1. to supply someone with clothing.
|Vocab. of the Flash Lang.|
|‘Fat Sarah Gray’ Mr Pickwick’s Collection of Songs 7: See vot I’ve got by togging her, / She gets so precious fine.|
|Bell’s Life in Sydney 26 Feb. 1/4: I’ve togged Jinney. Benney, you’d hardly know Jinney, she’s such a svell.|
|Dict. of Modern Sl. etc. 110: TOG, to dress, or equip with an outfit.|
|, ,||Sl. Dict. [as cit. 1859].|
2. to dress up, to get dressed; thus togger one who gets dressed up.
|Vocab. of the Flash Lang. in McLachlan (1964) 275: To tog, is to dress or put on clothes; to tog a person, is also to supply them with apparel, and they are said to be well or queerly tog’d, according to their appearance.|
|Life in St George’s Fields 20: After togging themselves as beggars, they sallied forth.|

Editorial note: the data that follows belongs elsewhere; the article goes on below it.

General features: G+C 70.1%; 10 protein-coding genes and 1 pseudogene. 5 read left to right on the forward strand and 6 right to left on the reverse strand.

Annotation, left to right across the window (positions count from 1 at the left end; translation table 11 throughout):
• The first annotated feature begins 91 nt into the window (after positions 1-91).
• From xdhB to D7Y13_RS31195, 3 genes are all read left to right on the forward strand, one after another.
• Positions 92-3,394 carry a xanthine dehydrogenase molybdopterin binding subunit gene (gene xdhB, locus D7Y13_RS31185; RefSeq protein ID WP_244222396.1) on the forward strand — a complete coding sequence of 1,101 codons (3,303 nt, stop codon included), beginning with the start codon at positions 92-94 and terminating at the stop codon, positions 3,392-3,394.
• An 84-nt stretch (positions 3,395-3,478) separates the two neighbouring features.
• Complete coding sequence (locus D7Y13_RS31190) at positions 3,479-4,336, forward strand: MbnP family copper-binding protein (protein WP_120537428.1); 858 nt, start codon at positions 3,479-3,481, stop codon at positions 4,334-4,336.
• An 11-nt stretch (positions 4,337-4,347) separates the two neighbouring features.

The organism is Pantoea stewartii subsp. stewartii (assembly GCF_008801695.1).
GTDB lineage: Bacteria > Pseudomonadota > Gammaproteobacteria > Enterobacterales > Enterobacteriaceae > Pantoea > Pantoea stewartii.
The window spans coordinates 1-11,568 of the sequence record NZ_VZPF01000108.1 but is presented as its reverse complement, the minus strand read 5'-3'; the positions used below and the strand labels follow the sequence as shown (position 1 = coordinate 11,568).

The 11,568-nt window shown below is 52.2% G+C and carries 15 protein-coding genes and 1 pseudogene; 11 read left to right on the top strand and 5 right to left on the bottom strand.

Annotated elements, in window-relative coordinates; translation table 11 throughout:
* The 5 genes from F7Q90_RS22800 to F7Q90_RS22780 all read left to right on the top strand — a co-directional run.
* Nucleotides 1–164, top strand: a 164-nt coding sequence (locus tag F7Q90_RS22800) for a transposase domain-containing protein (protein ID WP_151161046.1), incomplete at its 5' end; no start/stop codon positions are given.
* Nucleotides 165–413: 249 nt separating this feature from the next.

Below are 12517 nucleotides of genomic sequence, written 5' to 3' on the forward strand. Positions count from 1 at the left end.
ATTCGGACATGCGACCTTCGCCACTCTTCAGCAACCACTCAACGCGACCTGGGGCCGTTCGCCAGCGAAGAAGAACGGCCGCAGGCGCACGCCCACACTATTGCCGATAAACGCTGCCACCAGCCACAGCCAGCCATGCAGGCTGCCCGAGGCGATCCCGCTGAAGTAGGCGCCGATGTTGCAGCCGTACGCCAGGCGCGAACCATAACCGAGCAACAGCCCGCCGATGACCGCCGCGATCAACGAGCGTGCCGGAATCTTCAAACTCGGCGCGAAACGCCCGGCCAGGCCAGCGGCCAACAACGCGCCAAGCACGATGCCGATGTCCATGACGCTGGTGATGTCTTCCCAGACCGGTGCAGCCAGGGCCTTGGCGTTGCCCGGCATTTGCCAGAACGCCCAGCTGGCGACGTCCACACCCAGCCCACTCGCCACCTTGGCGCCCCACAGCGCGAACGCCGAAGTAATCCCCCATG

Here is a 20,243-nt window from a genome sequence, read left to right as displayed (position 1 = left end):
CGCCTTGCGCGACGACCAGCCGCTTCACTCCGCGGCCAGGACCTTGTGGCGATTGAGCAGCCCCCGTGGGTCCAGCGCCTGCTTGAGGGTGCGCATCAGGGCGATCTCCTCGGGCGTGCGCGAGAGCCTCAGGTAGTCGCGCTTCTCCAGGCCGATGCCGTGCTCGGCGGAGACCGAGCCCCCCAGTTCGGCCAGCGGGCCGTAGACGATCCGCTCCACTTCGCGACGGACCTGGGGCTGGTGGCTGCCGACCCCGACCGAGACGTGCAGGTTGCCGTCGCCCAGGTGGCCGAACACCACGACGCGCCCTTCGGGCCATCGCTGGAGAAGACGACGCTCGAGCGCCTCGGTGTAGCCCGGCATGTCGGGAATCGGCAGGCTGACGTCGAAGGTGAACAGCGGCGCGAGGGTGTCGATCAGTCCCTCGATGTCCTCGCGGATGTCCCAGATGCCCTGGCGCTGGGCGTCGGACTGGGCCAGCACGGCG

|‘There’s Nothing Like Pride About Me’ in Flash Casket 64: She togs in tippets and shawls.|
|New Sprees of London 27: [W]e will begin with the flash doxies, the swell toggers : these are called dress girls.|
|Swell’s Night Guide 51: Sall was well blunted, and when she liked to tog, was good for the slips at the Vic. or the Surrey.|
|Paved with Gold 169: Phil, intimating that, as soon as he had put on his trousers, he would black Bill’s eyes, roared out, ‘Wait till I’ve togged my “round-the-houses,” and then I’ll cook your “mince-pies” for you.’.|
|Newcastle Courant 2 Sept. 6/5: When not togged for night work he was usually[...] neatly dressed and looked as ‘nib-like’ a man as one [...] could well look.|
|‘’Arry on Harry’ in Punch 24 Aug. 90/2: I’ve got the grit and the gumption, and know ’ow to tog like a toff.|
|Really the Blues 22: Even before I was in the money I togged like a fashion plate.|